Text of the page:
The sleeping Sigma-Factor
A previously unknown mechanism enables bacterial antibiotic resistance
Within their environment, bacteria often encounter various kinds of changes. In order to survive under stress or changing conditions, bacteria have to respond fast and adequate to achieve a physiological adaptive response. This mostly happens by specifically adapting gene expression. Thus, transcriptional regulation is one of the biggest means by which bacteria adapt to external stress conditions.
Initiation of transcription in bacteria only occurs upon the binding of a key component known as the sigma factor (σ factor) to the RNA polymerase (RNAP) core enzyme in order to form the complete and catalytically active holoenzyme. This holoenzyme then recognizes key promotor elements and subsequently enables transcription. During external stress conditions, the primary σ factor is replaced by an alternative σ factor, which differs from the former with respect to the promoter sequences that it recognizes. Thus, holoenzyme formation with this alternative σ factor results in the transcription of corresponding stress-response genes. Among the various classes of alternative σ factors, the most abundant ones are the extracytoplasmic function (ECF) σ factors. Sigma factors are commonly known to be intrinsically active, which means that the bacterial cell has to keep them in an inactive state until their action is warranted.
Novel mechanism of transcriptional regulation
There are several mechanisms for regulating σ factor activity. Usually, alternative σ factors stay retained in an inactive state by sequestration into a complex with an anti-σ factor. Upon a specific stimulus, the inhibitory effect of the anti-σ factor is alleviated and the σ factor is released for interaction with the RNA polymerase.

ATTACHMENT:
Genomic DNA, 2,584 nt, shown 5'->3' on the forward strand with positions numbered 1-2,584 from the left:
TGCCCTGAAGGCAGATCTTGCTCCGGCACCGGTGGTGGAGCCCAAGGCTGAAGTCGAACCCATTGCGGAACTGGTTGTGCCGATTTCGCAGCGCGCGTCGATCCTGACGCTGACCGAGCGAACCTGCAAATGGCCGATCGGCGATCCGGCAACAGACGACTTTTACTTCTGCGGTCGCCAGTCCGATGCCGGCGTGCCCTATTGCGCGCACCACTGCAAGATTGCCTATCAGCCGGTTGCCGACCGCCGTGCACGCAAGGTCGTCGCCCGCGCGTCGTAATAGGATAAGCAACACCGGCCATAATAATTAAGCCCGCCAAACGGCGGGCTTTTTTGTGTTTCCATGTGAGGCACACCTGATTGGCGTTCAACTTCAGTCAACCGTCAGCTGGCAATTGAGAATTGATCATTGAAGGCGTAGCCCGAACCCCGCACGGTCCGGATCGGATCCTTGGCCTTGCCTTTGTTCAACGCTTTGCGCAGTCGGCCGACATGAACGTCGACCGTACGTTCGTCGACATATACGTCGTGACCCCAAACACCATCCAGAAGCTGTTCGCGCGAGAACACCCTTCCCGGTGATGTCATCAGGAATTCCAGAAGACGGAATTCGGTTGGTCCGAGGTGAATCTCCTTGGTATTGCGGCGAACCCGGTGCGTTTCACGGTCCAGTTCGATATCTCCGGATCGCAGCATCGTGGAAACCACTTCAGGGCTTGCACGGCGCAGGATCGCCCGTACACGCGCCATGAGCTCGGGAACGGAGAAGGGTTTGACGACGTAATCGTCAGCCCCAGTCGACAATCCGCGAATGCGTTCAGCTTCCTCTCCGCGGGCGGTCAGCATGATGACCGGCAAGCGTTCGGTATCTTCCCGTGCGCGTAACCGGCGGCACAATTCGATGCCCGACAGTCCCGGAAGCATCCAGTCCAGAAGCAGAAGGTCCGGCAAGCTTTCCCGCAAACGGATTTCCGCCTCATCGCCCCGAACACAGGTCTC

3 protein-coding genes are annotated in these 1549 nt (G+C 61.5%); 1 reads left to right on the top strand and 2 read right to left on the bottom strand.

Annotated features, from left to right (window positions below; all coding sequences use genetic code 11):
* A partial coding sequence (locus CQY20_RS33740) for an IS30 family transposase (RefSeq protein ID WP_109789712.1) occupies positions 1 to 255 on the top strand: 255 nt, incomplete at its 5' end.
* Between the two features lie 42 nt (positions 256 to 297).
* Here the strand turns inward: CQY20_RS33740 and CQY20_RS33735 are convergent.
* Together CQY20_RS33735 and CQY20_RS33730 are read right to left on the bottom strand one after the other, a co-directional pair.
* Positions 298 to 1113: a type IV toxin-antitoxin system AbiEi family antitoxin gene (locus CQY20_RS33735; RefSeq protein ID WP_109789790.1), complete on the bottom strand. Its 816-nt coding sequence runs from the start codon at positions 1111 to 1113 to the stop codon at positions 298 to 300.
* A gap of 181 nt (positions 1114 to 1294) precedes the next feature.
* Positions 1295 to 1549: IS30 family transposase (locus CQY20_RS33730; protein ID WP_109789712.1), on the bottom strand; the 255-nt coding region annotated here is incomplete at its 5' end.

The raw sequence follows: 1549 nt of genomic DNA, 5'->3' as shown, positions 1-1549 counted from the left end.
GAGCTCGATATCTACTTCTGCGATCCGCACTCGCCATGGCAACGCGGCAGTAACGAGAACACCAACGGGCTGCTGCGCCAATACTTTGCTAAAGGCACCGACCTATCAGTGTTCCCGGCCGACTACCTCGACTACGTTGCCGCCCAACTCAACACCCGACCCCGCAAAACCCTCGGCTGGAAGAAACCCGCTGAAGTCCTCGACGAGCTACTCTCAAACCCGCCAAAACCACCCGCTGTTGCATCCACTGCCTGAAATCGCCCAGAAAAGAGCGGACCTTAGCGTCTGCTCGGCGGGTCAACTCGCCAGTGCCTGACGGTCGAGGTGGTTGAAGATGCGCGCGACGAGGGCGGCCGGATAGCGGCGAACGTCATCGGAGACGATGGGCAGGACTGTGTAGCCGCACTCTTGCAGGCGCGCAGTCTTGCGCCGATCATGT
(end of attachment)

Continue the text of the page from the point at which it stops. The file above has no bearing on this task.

However, in collaboration with researchers from SYNMIKRO in Marburg, the Max Planck researchers have revealed a previously unknown mechanism of transcriptional regulation, which instead relies on intrinsically inactive σ factors that are unable to bind the RNAP core enzyme. Only upon phosphorylation on a specific residue is the σ factor activated and able to bind the RNAP in formation of the holoenzyme and consequently drive expression of specific genes. An extensive bioinformatics analysis indicated that this transcriptional regulation by σ-phosphorylation is a general mechanism in bacteria, presenting a new paradigm in transcriptional regulation.
“A special property of this mechanism is its modularity”, Research Group Leader Simon Ringgaard explains. “Our discoveries reveal how nature has merged two distinct regulation mechanisms – threonine kinase signaling and regulation of σ factor activity – as joint forces, in order to achieve the ability of environmental adaptation.”
The novel sensing and signaling pathway also regulates antibiotic resistance
Ringgaard`s model organism itself represents a field of application: Vibrio parahaemolyticus is a severe human pathogen and the leading agent of seafood borne gastroenteritis in the world. The Max Planck researchers identified an ECF σ factor / threonine-kinase pair (named EcfP / PknT) that is responsible for sensing polymyxin antibiotics stress and mediating bacterial resistance towards polymyxin in V. parahaemolyticus. The PknT kinase is activated when cells are treated with polymyxin antibiotics. Activated PknT in turn activates EcfP, which results in expression of genes required for polymyxin antibiotic resistance.
Polymyxins constitute a class of antibiotics that count as a last resort to treat Gram-negative infections. Because antibiotic resistance is a severe public health concern worldwide, it is very important to understand how cells sense and respond to antibiotic treatment. The identification of mechanisms that regulates polymyxin antibiotic resistance in V. parahaemolyticus opens up new avenues of research in fighting this and probably other important human pathogens. Ultimately, the work of the Marburg researchers provides fundamental insights in the regulation of gene expression and cellular adaptation in the entire bacterial kingdom.